Attorney General Bill Barr, in an exclusive interview with Fox News, revealed that the recently announced review of the origins of the Russia probe will focus in part on a controversial briefing that intelligence officials gave President Trump shortly before he took office in 2017.
Barr told Fox News’ Bill Hemmer in the interview aired Friday that one portion of the review -- which he has tapped U.S. Attorney John Durham to lead -- would cover the time period between Election Day and Inauguration Day, saying “some very strange developments” took place during that time.
Barr specifically was referring to the early January 2017 briefing intelligence officials gave then-president-elect Trump at Trump Tower, and “the leaking of information subsequent to that meeting.” At that meeting, Trump was briefed by intelligence and law enforcement officials on Russian election meddling -- and was also informed by former FBI Director James Comey about the now-infamous anti-Trump dossier which included salacious allegations against him. Details later leaked to the press.
“That’s one of the things … we need to look at,” Barr said of the briefing.
Earlier this week, former FBI general counsel James Baker said he and other officials were "quite worried" that it could look like Comey was trying to blackmail Trump when he first told him about the allegations in the dossier. Baker, on an episode of Yahoo News podcast "Skullduggery," said that "analogies" were made to J. Edgar Hoover--the former FBI director who famously abused his power to blackmail individuals.
"We were quite worried about the Hoover analogies, and we were determined not to have such a disaster happen on our watch,” Baker said, hoping to convey to the incoming president that they did not want to continue the "legacy" of Hoover's blackmailing.
Baker did not recall the moment he first heard about the Steele dossier but remembered the bureau taking it "seriously" and said they were "obligated to deal with it" and determine whether anything about it was true, but insisted they didn't accept it "as gospel." He did, however, believe Trump had to be briefed on the dossier because it was "about to be disclosed to the press."
As for the dossier itself, Barr said he is “not sure what role it played,” but it is part of the review.
“It’s a very unusual situation to have opposition research like that, especially one that, on its face, had a number of clear mistakes and in a somewhat jejune analysis,” Barr said. “And to, and to use that, take it to conduct counterintelligence against an American political campaign is a strange—would be a strange development.”
With Special Counsel Robert Mueller's report now complete, the attorney general has opened a new phase by pursuing a formal review into the conduct of the original investigation. Earlier this week, it was revealed that Barr had appointed Durham, the U.S. attorney from Connecticut, to lead that investigation -- to cover “all intelligence collection activities” related to the Trump campaign during the 2016 presidential election and any misconduct during the early stages of the FBI’s original Russia probe.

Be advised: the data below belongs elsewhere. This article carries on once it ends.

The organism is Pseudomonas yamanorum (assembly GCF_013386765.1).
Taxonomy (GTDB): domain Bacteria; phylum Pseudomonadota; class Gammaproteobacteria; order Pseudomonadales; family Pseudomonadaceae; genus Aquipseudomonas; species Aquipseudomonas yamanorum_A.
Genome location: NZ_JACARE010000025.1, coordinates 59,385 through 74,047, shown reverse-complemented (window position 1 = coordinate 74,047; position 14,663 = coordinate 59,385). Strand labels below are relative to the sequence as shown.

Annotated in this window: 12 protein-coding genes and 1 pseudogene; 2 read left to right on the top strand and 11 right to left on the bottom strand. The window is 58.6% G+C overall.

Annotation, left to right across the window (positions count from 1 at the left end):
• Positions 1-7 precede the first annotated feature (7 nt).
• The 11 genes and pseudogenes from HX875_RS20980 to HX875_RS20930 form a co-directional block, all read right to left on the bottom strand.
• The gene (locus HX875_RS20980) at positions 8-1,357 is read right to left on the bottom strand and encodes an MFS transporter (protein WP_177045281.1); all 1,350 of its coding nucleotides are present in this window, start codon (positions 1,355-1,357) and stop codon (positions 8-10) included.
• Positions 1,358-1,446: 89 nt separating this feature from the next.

He is expected to focus on the period before Nov. 7, 2016—including the use of FBI informants as well as alleged improper issuance of Foreign Intelligence Surveillance Act (FISA) warrants.
A source also told Fox News that Barr is working “collaboratively” on Durham’s investigation with FBI Director Chris Wray, CIA Director Gina Haspel, and Director of National Intelligence Dan Coats. Durham is also working with Justice Department Inspector General Michael Horowitz, who is currently reviewing allegations of FISA abuses and the role of FBI informants during the early stages of the Russia investigation.
“The first step is to find out exactly what happened, and we're trying to get our arms around that, getting all the relevant information from the various agencies and starting to talk to some of the people that have information,” Barr told Hemmer.
While the decision to look back at the origins of the investigation has prompted harsh criticism from Democrats who previously have accused him of acting as the president's lawyer, Barr argued there's much yet to learn.
“I think there's a misconception out there that we know a lot about what happened,” he said.
“The fact of the matter is Bob Mueller did not look at the government's activities. He was looking at whether or not the Trump campaign had conspired with the Russians. But he was not going back and looking at the counterintelligence program. And we have a number of investigations underway that touch upon it -- the main one being the office of inspector general that's looking at the FISA warrants.”
Fox News' Jake Gibson contributed to this report.